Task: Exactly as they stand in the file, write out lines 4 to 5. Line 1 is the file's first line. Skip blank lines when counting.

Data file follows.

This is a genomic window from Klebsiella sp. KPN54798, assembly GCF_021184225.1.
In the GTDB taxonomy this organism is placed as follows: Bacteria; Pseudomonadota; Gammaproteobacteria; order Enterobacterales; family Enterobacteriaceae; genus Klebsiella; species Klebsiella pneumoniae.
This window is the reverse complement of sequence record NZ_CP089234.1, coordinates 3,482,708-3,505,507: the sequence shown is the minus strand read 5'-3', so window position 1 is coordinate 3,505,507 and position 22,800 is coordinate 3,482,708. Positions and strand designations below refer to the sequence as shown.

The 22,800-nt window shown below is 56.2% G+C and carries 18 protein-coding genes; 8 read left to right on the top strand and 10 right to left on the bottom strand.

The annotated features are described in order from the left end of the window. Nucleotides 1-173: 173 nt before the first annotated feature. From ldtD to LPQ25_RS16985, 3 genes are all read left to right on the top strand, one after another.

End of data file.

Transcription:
The 22,800-nt window shown below is 56.2% G+C and carries 18 protein-coding genes; 8 read left to right on the top strand and 10 right to left on the bottom strand.

The annotated features are described in order from the left end of the window. Nucleotides 1-173: 173 nt before the first annotated feature. From ldtD to LPQ25_RS16985, 3 genes are all read left to right on the top strand, one after another.